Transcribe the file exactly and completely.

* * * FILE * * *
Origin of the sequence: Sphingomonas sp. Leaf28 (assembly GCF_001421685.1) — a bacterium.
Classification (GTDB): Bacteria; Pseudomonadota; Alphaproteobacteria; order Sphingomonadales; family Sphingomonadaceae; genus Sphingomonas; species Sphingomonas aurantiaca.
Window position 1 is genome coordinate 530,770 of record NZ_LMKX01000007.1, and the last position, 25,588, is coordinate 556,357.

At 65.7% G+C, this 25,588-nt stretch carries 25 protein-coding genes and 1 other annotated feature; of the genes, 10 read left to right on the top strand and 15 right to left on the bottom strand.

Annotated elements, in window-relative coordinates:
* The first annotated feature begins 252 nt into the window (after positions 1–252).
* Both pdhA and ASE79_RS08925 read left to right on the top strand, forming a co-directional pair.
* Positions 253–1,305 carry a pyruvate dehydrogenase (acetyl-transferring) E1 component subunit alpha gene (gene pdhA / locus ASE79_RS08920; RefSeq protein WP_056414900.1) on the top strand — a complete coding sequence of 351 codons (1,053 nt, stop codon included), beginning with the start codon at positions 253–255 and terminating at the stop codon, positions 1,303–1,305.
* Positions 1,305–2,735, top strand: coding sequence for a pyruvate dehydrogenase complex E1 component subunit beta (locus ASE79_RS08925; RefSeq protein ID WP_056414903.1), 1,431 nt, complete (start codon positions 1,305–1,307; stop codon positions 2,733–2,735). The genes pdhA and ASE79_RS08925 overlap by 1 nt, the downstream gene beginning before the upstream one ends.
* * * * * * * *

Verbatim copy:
Origin of the sequence: Sphingomonas sp. Leaf28 (assembly GCF_001421685.1) — a bacterium.
Classification (GTDB): Bacteria; Pseudomonadota; Alphaproteobacteria; order Sphingomonadales; family Sphingomonadaceae; genus Sphingomonas; species Sphingomonas aurantiaca.
Window position 1 is genome coordinate 530,770 of record NZ_LMKX01000007.1, and the last position, 25,588, is coordinate 556,357.

At 65.7% G+C, this 25,588-nt stretch carries 25 protein-coding genes and 1 other annotated feature; of the genes, 10 read left to right on the top strand and 15 right to left on the bottom strand.

Annotated elements, in window-relative coordinates:
* The first annotated feature begins 252 nt into the window (after positions 1–252).
* Both pdhA and ASE79_RS08925 read left to right on the top strand, forming a co-directional pair.
* Positions 253–1,305 carry a pyruvate dehydrogenase (acetyl-transferring) E1 component subunit alpha gene (gene pdhA / locus ASE79_RS08920; RefSeq protein WP_056414900.1) on the top strand — a complete coding sequence of 351 codons (1,053 nt, stop codon included), beginning with the start codon at positions 253–255 and terminating at the stop codon, positions 1,303–1,305.
* Positions 1,305–2,735, top strand: coding sequence for a pyruvate dehydrogenase complex E1 component subunit beta (locus ASE79_RS08925; RefSeq protein ID WP_056414903.1), 1,431 nt, complete (start codon positions 1,305–1,307; stop codon positions 2,733–2,735). The genes pdhA and ASE79_RS08925 overlap by 1 nt, the downstream gene beginning before the upstream one ends.